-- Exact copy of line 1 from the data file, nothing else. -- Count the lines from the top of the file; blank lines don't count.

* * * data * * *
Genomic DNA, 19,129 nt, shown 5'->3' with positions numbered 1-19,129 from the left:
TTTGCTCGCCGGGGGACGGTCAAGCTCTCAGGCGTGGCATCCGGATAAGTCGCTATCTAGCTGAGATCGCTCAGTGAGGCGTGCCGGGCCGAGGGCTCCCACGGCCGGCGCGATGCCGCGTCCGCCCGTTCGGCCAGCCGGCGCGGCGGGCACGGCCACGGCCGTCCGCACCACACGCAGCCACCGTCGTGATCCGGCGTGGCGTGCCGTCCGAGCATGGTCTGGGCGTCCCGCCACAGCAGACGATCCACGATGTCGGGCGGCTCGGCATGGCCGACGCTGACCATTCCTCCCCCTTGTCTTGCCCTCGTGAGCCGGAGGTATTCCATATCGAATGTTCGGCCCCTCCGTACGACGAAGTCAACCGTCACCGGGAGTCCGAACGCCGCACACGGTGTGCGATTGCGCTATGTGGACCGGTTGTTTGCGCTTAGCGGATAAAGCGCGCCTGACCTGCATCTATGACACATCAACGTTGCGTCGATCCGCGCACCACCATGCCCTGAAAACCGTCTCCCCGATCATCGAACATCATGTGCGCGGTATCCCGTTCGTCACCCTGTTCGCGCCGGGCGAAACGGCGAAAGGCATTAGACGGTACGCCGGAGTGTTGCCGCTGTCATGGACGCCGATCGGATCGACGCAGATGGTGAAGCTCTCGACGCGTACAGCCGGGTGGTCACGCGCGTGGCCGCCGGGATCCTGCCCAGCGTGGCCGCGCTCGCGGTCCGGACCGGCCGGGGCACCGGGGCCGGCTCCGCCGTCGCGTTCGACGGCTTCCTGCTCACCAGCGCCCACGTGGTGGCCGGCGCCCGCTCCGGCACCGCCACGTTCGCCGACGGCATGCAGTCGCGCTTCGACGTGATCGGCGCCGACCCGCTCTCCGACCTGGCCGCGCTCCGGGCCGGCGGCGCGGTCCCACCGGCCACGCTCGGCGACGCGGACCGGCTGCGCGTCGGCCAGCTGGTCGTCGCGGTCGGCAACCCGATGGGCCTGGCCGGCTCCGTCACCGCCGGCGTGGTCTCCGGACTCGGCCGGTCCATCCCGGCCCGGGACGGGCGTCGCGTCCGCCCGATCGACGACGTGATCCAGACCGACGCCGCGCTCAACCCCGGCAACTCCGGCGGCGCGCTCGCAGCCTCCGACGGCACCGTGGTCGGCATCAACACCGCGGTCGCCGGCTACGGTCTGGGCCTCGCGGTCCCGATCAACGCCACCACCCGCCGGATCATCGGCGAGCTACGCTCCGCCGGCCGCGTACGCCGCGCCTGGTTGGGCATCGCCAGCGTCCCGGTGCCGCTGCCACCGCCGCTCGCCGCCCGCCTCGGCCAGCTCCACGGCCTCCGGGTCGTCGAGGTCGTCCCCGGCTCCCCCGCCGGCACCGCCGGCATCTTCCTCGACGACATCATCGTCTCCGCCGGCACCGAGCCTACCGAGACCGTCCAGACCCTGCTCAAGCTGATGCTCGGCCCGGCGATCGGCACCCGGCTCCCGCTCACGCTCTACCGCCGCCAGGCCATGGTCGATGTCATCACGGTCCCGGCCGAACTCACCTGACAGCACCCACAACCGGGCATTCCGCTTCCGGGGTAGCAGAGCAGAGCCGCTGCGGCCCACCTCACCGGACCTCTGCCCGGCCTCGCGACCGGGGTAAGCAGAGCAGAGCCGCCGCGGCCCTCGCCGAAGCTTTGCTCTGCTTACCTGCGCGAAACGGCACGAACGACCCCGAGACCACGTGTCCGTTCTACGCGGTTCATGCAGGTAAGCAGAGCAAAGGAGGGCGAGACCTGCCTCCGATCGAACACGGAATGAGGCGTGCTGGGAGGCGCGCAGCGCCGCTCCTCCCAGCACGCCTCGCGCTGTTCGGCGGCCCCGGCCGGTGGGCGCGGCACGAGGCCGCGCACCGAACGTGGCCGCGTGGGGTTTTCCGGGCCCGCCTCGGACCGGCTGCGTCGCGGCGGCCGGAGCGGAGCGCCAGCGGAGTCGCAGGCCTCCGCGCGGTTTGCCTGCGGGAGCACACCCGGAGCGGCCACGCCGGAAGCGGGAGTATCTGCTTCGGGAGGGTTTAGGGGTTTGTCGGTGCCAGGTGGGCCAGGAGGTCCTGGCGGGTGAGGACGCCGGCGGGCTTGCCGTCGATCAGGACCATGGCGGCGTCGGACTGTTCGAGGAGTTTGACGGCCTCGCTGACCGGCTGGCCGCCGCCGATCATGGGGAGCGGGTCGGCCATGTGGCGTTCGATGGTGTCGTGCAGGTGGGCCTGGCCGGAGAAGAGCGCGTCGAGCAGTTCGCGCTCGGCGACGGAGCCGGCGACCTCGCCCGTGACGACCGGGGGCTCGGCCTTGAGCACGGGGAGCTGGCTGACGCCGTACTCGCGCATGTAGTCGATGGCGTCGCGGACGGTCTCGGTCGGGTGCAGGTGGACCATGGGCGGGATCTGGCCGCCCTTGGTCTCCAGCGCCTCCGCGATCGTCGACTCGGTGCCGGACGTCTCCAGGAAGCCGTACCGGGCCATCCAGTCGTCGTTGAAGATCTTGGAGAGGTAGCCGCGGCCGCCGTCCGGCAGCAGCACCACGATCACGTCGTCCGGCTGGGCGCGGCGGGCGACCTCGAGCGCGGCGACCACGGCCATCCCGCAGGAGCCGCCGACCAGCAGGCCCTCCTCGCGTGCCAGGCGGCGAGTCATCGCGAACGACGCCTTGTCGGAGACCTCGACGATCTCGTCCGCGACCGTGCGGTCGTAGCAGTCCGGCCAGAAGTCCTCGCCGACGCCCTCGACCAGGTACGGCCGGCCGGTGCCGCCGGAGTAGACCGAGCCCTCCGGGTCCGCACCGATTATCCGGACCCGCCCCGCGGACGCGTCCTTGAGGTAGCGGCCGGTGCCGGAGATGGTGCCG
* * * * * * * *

Genomic DNA, 19,129 nt, shown 5'->3' with positions numbered 1-19,129 from the left: